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It’s here! The latest version of Adobe Photoshop Lightroom. Currently in beta release, meaning it’s not finished but ready for real world testing, I eagerly downloaded a copy of Lightroom 4 Beta and have been playing with it for a week now. I’m a constant Lightroom upgrader, starting with version 1, and this post will be a quick look at whether or not this upgrade makes sense from a cost/benefit point of view.
Wow, wonderful. Nice improvement in what each can do compared to the older Highlight Recovery and Fill Light. Also an improvement is the ability to go up or down (actually left or right) with both of these sliders. I see more solid colors in the shadows when the slider as used as compared to the Fill Light option. Adobe has also added in Whites alongside Blacks (both of which can now also be increased or decreased instead of just increased as in version 3).
It’s a nice touch to be able to watch video inside of Lightroom. Is it required? Nope. But it is smoother. What is nice is to have the ability to adjust exposure, blacks, whites, contrast and vibrance. It’s little stuff and I hope Adobe keeps it that way to not bloat the software. I have other software that can really handle video well and this subset is perfect for quick edits I might want to do on the road or with non-production pieces. I also like that the rendering of the preview seems to not hold up the rest of the thumbnail creation any more. What I mean by this is, when a bunch of images are loaded in and I view them in grid mode of the Library, it used to hold up on the videos, using another process to render a preview image for that thumbnail, before showing me all the other previews on the screen. Now it will put a black space holder there and continue to show the picture previews, which saves time.
Hell Yeah! It was nice that version 3 had a spot for GPS data but reliance on third party software seemed odd, especially when something like Flickr made it relatively easy to stamp images after the fact. So far, I enjoy the feature that lets me pull up a map via Google and drag and drop images, one at a time or in groups. It’s useful and appreciated.
The book module gets a “meh” rating in my opinion. I won’t be using it a lot and that is part of my rating. For those who want to create their own books, it IS nice to have everything in one location, as in iPhoto, to create a book, rather than exporting to a folder, uploading to a site, etc… If you plan on making many scrapbooks or print books, this will certainly rate “Hell Yeah!” for you from the ease of use.
It’s a little thing. Overlooked in the past maybe? We share images via email all the time. I’d love this to go a step further and be able to send a text to someone’s phone, but I’m crazy like that. To me, this feature is icing on the cake, not a reason to upgrade.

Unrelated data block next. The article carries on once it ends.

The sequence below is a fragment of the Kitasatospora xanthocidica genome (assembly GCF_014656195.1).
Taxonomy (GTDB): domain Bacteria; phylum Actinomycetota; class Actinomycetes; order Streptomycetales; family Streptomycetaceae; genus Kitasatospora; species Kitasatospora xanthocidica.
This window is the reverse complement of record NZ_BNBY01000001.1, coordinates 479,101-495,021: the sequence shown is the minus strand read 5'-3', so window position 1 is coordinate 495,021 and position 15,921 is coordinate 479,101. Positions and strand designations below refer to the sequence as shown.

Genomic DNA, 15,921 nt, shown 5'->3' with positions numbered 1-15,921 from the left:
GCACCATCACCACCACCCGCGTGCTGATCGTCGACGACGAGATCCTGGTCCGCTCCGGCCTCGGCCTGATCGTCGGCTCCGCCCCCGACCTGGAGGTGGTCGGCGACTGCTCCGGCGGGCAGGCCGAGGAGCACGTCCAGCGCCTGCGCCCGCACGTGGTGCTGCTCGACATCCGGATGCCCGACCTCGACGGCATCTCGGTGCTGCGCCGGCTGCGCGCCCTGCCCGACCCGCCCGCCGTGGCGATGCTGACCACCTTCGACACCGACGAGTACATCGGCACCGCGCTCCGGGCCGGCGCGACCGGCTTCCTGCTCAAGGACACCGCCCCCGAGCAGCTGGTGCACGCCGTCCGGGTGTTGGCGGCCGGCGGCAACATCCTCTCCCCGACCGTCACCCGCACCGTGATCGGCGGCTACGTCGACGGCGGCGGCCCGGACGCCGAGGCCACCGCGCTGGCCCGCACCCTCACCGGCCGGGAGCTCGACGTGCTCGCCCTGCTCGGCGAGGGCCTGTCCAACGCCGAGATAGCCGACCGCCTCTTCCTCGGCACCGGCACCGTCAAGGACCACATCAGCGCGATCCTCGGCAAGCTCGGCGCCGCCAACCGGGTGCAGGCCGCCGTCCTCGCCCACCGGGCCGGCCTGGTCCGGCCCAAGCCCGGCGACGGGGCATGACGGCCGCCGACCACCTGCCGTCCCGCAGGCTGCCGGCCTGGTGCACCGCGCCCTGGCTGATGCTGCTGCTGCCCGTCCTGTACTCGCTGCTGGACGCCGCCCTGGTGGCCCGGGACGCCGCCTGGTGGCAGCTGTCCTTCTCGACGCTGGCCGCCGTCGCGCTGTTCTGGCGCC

Ahhhh, just my photos without Lightroom’s choice of enhancements when importing. Nice. In the past, Lightroom jacked up some settings on import and, while I could make a Preset to counter this, it was annoying at time. Now things like the Tone Curve are left at “Linear” instead of “Medium Contrast”, something I often backed out. I really like this as a starting point now.
This is a feature I’m happy to see added. The Adjustment Brush gets some more adjustments. It now can control Noise and Moire, but most useful for me is the ability to change the white balance of a particular area. This is great when shooting in two different light sources or with heavy shadows (and white snow). My beef with the current setup is the slider allows for color temperature control, but not as an absolute degrees Kelvin, only relative scale from yellow/orange to blue. It works, but I’d love to be able to set a shadow to 7500K rather than slide around trying to find the right sport. I hope that make that adjustment in the final release.
The improvements in Spot Removal mimic the improvements they made in the DNG fast loading technique. A step back…Adobe adjusted how they create the DNG files upon important to allow the vital image information to load first. In the past the whole file had to be loaded before you could start playing in the Develop module. Now, the image pops up very quickly and while it finishes loading, edits can be started more quickly than in version 3.
I noticed the Spot Removal feature was also tweaked to help those with slower machines. Even on my bogged down travel laptop, I can click from spot to spot and not have a significant delay. In the past, I would click a spot and Lightroom would then select a likely spot to heal or clone from for me. This was a nice update that came about in version 3. But on a slow machine, I had to wait for that process to complete with the current spot before clicking the next. If I had 20 spots on a screen, it was boggy and tedious.
In version 4, I can click away as if I’m playing Whack-A-Mole and Lightroom will catch up with those suggestions when it gets a chance, much the same as a camera buffering images before writing them to the card. This is awesome and speeds up spot removal significantly.
From what I’ve seen of the Beta (minus the occasional crash) I really enjoy the improvements Adobe has made and will gladly plop down money to upgrade. I believe the improvements will give me better results faster. The increased speed in processing and moving between images from Library to Develop alone is worth the expense to me as time is money for me when it comes to play with pictures.
Now, what about you? Have you had a chance to take a look at the Beta version? If photography is not your business, do you think the changes are worth the (likely amount of) $100 to upgrade?